A lot of options – or you can visit them all, of course:
– Clearwater Cave
– Cave of the Winds (or Wind Cave)
– Deer Cave
– Langs Cave
– Fastlane (which we didn’t visit)
There’s really something to like in all of them. Deer cave is large with a dramatic opening while Langs cave is smaller and more intimate with spectacular stalagmites and stalactites throughout the cave.
Clearwater cave is Asia’s longest cave and is reached by a staircase. Apparently there is still quite some part of the cave unexplored to date.
The Cave of the Winds has a river flowing through it, which has a whole different sighting to it.
Every day before dusk – between around 4 and 6pm – there’s the famous sighting of hundreds of thousands of bats flying out of Deer cave. Best place to see is from the bats observatory area, a few metres outside of the cave.
We were so lucky… Weather conditions have to be just right. If it starts raining, then the chances are a lot slimmer for the bats to fly out. And of course, when we were doing our tour in the Deer cave, we heard thunder rolling and already made up our minds we wouldn’t see any. We could always come back the day after, but of course again without guarantees that we would be more lucky that time. But then – all of a sudden – when we were at the end of our tour, our funny guide Kevin pointed out that bats were actually flying out, despite of the weather! Not sure if it would last long, my husband and I didn’t doubt for a second and started making our way out of the cave, to the observatory area. In the meantime it had stopped raining and we could observe the exodus for quite a while. Hooray!
(Harmless) Snake encounter
Right after visiting Clearwater Cave and Wind Cave, we went for a dip in the river area in front of the caves. Idyllic setting. Afterwards, it was time for lunch on the terrace, overlooking the river.
After a while a few other visitors were making some fuss at the other side of the terrace, so we went to take a look and saw a snake – a racer snake to be more precise – making his way up the board sign and along the handrail. Wooow… it was a very tall one. And apparently it came out of the water a few seconds earlier. Yep, the water that we were in about 15 minutes before. Not sure if we would have been so relaxed when we saw that thing gliding over the water…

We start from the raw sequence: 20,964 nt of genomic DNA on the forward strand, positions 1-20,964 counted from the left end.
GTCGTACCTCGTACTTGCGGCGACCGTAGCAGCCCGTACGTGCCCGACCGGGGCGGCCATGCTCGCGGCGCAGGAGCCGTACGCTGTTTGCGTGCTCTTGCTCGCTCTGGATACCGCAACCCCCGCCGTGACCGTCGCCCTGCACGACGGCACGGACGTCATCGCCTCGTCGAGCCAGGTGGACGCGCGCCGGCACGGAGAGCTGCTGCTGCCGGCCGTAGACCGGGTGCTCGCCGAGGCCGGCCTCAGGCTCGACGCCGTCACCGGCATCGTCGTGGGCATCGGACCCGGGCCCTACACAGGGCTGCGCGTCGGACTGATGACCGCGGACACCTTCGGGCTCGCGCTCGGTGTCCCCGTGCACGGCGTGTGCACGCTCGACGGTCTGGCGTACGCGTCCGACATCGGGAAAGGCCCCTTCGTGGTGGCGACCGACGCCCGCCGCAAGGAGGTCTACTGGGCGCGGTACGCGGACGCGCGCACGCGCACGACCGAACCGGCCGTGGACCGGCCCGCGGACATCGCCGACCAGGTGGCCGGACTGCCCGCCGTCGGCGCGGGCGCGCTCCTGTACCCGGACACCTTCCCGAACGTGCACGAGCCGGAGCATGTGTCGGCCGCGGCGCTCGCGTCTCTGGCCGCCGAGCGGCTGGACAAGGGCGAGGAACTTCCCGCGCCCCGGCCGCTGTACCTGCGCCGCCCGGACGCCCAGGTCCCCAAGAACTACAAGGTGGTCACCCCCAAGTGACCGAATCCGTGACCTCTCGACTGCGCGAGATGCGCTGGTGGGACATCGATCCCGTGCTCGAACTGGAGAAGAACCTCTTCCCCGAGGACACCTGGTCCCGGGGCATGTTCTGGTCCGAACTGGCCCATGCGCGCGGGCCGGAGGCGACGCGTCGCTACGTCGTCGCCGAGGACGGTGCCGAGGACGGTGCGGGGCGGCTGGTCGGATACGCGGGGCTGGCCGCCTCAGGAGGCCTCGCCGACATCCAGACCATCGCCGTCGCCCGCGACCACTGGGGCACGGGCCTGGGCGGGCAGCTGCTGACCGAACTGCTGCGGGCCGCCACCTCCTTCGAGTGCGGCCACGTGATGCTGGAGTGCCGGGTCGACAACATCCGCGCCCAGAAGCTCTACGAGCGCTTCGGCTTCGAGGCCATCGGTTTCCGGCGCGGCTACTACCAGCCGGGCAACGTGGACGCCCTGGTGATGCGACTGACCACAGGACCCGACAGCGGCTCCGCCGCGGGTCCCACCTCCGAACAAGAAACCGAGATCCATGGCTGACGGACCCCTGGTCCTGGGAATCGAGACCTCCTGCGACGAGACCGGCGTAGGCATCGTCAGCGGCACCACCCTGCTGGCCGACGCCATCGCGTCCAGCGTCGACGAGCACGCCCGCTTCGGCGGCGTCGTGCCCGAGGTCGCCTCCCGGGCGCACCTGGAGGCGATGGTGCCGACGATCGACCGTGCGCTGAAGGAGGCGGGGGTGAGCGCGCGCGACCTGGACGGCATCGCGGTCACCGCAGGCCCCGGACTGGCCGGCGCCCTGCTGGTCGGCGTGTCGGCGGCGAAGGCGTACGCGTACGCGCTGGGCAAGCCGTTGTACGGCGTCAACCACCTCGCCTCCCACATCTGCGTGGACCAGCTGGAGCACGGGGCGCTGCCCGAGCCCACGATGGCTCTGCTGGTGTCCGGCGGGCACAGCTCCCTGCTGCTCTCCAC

Great hiking trails
Making your way to the caves is a great experience all by itself. It’s ridiculously easy, as the road is well paved with wooden planks. Amazing how our guide Kevin was able to spot the tiniest insects (well, tiny – not really – in Borneo all insects are super-sized!) along the way – both when it was still light as well as when it was getting darker, after the bat exodus.
On the last day we went for a walk on our own and did the Paku Valley Loop, which is an 8 km loop and took is a little more than 3 hours.
Luxurious hotel to come to rest after all this adventure
Not too many options to choose from when it comes to spending the night in Mulu. There are B&B’s and then there’s the Marriot… Because of the rather limited price difference, it was rather easy for us to go for the Marriott. And we didn’t regret it…
The setting is really unique – a luxurious accommodation in the middle of the jungle. Large rooms with amazing bathrooms, all surrounded by nature. Food was good as well – sufficient breakfast choices (mmm, the crêpes were delicious). The dining area outside has a real vacation vibe to it. The only downside is that the menu choice as such is limited and is the same for both lunch and dinner, so if you would stay longer, that could get boring. And there’s no option to get some of the dishes less spicy, which is a pity for such a high-end place. We didn’t let this spoil things however.
They also have a great pool area, which we gratefully used to relax after some busy days. And as it didn’t stop raining for the rest of the afternoon of our second day we also tried the gym.